This article, authored by Henry R. Keizer and Mary Pat McCarthy, notes how the recent financial crisis has impacted the oversight processes of audit committees, marking an inflection point for corporate governance with committees exercising greater vigilance and increased focus and intensity. Boards are asking for more information to be effective in their oversight role: quality, timely information; healthy, productive discussions about risk; and confidence in companies’ management teams.
Renewed Focus on the ‘Basics’
Audit committees are reporting a renewed focus on the “basics” of oversight after having been overly focused on “process” in recent years. One of these basics is that boards want to be better educated by management in order to better understand the company and its industry, to stay apprised of issues and developments affecting the company, and to have more constructive discussions with management. Another renewed focus of boards and audit committees is the desire to be more closely connected with the management team. To do this, companies should have a clear understanding of the board’s expectations regarding the timing, frequency, and nature of communications with management. Boards recognize that they may need to exercise skepticism and test information presented by management, possibly seeking the views of independent third parties. Finally, boards are aware that accountability of both management and the board are in high demand and are addressing this through increased oversight and through examinations of board effectiveness, including their composition, independence, and leadership.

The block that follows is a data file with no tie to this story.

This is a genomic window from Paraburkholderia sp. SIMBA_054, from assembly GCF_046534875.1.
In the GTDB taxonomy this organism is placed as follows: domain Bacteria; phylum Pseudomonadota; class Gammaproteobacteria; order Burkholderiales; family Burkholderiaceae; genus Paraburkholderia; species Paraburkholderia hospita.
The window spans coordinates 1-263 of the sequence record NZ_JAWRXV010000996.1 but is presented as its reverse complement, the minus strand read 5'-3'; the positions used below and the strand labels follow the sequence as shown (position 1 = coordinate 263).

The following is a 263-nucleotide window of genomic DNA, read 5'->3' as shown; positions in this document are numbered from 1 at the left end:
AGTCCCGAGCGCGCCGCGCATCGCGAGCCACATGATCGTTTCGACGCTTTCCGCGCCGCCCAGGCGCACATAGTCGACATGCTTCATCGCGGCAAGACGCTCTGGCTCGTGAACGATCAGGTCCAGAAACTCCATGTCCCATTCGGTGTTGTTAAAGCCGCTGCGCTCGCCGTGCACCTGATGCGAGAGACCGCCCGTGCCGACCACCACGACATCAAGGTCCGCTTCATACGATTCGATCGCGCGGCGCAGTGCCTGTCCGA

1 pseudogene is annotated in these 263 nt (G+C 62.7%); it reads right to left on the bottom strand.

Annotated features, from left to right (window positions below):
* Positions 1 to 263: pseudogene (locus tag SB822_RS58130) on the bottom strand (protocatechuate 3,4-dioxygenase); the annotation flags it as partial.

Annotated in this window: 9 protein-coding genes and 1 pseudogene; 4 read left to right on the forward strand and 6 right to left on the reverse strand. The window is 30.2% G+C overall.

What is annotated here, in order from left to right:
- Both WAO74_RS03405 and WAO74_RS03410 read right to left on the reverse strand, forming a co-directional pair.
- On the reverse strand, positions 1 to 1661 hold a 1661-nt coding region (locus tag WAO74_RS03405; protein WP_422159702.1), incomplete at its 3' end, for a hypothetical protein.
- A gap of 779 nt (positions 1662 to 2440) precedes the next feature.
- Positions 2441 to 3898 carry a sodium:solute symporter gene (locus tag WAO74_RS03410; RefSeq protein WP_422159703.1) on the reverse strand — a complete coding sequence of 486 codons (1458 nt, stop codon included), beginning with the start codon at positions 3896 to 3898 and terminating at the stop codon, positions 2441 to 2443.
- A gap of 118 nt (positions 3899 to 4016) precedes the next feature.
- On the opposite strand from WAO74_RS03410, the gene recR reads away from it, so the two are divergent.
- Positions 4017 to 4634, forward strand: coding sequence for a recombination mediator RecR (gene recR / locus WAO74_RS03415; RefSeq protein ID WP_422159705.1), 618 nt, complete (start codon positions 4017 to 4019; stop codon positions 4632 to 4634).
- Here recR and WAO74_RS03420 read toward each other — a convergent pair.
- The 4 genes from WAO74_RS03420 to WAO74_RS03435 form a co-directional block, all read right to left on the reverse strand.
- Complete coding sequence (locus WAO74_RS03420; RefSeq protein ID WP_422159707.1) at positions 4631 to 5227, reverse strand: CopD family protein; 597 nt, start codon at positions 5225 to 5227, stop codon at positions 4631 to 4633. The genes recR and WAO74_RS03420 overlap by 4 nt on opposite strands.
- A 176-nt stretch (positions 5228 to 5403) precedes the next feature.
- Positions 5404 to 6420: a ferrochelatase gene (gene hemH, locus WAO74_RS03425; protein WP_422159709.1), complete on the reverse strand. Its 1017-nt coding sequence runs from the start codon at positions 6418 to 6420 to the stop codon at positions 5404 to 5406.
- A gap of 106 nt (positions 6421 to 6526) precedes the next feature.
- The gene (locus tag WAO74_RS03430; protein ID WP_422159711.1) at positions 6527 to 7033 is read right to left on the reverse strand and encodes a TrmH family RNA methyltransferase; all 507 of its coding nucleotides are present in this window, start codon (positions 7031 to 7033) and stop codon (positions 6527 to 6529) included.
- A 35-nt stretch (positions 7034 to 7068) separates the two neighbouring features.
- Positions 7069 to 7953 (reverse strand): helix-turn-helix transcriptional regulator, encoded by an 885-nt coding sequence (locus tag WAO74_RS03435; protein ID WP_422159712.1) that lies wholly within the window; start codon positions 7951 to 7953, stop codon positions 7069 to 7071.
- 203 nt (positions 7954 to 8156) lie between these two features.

Top Priorities and Key Concerns
Boards cite some top priorities in order to increase their effectiveness in their oversight role. One key concern of boards is ensuring they receive quality information about the company’s business activities and risks. Another top priority for boards is oversight of the company’s risk management processes. Almost 75% of audit committee members in a recent survey by KPMG’s Audit Committee Institute and the National Association of Corporate Directors said they are reassessing risk management and oversight processes as a result of the financial crisis.
Challenges committee members face include understanding the link between strategy and risk and ensuring management has a holistic view of the company’s risk profile.
Committee members have higher levels of confidence regarding oversight of traditional financial reporting matters such as financial statement issues, disclosures, internal controls, and legal and regulatory compliance. However, in areas committee members cite as being least effective in their oversight, IT risk, significant risks facing the company, fraud risks, and risks posed by the financial crisis, members also feel the quality of the information they are receiving in these areas is lacking. By better understanding the board and audit committee’s needs, management can help support a more rigorous governance process and together, management and the board can work to create long-term value for shareholders.